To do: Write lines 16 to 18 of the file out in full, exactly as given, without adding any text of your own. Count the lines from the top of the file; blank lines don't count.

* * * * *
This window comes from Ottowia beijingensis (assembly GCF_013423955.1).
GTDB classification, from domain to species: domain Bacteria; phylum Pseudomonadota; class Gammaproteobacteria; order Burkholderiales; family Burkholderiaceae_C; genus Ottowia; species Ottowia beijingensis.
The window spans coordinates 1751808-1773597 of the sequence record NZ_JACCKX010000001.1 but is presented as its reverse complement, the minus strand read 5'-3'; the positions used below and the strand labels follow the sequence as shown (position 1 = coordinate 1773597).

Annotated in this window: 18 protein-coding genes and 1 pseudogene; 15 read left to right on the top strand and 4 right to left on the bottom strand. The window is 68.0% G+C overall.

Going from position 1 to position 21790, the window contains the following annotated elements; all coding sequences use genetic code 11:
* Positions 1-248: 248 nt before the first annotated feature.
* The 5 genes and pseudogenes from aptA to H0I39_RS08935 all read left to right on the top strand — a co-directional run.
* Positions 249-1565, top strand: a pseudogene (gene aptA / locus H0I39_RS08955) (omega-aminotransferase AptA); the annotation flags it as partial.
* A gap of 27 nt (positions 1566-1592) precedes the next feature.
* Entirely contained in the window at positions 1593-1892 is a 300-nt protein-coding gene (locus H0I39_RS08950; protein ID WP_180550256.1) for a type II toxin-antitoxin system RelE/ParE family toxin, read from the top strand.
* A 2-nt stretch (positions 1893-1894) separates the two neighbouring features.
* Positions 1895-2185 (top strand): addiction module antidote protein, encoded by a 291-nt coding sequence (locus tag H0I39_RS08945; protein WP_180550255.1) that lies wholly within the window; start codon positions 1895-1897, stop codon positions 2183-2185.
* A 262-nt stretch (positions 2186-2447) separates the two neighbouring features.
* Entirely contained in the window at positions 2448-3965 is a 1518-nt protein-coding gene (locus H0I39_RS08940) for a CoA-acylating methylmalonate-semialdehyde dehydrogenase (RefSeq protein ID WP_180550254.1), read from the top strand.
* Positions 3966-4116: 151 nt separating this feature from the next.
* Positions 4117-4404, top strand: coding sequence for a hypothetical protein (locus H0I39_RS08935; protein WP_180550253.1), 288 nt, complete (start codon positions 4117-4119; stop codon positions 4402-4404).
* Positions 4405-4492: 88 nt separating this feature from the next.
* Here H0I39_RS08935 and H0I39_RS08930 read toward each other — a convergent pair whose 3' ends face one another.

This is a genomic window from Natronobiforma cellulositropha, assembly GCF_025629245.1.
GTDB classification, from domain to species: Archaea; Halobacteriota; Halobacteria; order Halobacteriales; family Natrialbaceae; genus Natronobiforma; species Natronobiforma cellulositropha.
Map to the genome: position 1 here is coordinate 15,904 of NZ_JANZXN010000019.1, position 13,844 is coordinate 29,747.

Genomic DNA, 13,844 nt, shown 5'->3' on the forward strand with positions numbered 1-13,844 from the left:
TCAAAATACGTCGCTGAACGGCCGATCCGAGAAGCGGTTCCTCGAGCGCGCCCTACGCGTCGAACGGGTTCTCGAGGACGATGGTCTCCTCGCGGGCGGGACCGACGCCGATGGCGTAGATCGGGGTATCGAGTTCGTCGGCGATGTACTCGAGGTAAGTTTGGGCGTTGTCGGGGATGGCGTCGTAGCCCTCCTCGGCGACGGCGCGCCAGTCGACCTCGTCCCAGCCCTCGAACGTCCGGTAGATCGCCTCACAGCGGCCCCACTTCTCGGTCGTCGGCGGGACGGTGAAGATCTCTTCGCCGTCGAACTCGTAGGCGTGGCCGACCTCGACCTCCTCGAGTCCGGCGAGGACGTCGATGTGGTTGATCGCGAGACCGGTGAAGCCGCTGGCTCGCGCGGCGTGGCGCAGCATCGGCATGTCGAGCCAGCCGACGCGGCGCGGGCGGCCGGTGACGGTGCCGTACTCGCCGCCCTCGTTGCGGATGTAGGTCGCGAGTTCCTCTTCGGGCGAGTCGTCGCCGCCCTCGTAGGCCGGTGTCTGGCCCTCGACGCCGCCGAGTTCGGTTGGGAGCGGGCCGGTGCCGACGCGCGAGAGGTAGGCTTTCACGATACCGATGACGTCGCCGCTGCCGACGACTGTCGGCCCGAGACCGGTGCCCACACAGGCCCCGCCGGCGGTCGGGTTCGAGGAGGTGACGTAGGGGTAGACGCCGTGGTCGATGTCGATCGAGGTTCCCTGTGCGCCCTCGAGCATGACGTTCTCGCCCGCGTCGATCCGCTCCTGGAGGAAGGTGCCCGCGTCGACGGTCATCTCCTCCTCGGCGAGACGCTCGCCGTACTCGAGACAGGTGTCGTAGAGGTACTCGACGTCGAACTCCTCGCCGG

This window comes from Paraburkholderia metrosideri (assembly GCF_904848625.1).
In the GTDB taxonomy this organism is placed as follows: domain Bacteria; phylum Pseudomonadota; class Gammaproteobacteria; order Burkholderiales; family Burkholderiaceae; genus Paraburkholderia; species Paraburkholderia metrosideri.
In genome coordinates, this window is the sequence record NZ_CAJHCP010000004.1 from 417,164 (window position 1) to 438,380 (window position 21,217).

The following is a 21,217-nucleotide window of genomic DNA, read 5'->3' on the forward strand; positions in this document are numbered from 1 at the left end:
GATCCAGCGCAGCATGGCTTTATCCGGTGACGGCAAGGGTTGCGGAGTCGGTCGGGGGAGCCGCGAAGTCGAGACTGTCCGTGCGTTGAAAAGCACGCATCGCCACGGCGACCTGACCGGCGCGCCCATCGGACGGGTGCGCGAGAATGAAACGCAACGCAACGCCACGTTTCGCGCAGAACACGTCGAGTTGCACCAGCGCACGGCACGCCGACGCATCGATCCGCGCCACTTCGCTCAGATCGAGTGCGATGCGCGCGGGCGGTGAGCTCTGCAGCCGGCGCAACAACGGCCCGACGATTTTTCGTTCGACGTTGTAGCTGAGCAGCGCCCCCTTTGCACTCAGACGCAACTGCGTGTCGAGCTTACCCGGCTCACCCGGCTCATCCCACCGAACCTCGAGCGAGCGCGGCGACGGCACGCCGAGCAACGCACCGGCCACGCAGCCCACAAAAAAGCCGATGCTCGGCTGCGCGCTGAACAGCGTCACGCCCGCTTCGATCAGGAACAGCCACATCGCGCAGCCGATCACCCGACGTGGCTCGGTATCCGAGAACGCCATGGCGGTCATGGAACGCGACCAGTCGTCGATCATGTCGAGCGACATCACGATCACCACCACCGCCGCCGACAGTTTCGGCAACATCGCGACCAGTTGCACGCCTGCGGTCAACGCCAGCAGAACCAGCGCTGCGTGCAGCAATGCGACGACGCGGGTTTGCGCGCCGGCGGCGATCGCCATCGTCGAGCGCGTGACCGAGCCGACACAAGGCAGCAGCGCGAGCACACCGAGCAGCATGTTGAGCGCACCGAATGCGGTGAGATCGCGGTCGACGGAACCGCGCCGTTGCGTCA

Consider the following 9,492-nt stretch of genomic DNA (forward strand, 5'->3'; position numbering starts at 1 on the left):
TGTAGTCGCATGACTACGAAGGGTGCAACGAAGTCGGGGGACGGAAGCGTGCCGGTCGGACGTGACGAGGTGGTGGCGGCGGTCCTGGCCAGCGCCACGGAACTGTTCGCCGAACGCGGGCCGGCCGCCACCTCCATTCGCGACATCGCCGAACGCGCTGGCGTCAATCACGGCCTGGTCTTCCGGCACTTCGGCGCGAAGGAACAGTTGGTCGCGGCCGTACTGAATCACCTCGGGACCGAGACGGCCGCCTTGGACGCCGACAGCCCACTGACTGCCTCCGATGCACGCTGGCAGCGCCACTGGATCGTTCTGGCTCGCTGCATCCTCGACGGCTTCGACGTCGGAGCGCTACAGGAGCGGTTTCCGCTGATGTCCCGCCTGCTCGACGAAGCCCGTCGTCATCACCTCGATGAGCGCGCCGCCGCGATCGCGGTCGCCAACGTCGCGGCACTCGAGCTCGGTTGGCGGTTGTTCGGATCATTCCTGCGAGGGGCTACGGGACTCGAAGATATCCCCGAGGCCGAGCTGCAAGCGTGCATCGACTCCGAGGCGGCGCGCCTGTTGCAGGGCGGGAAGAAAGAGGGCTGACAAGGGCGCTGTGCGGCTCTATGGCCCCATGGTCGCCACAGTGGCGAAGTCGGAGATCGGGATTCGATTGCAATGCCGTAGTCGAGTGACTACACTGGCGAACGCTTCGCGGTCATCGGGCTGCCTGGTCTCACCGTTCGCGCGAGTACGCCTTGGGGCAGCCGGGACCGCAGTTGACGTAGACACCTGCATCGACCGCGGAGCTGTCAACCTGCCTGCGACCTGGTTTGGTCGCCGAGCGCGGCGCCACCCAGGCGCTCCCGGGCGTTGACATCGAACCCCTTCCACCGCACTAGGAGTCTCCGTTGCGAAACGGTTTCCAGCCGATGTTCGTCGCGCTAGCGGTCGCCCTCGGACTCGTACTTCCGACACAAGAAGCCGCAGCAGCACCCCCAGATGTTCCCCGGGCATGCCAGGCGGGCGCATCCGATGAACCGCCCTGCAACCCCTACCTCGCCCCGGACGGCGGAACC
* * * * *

* Positions 4117-4404, top strand: coding sequence for a hypothetical protein (locus H0I39_RS08935; protein WP_180550253.1), 288 nt, complete (start codon positions 4117-4119; stop codon positions 4402-4404).
* Positions 4405-4492: 88 nt separating this feature from the next.
* Here H0I39_RS08935 and H0I39_RS08930 read toward each other — a convergent pair whose 3' ends face one another.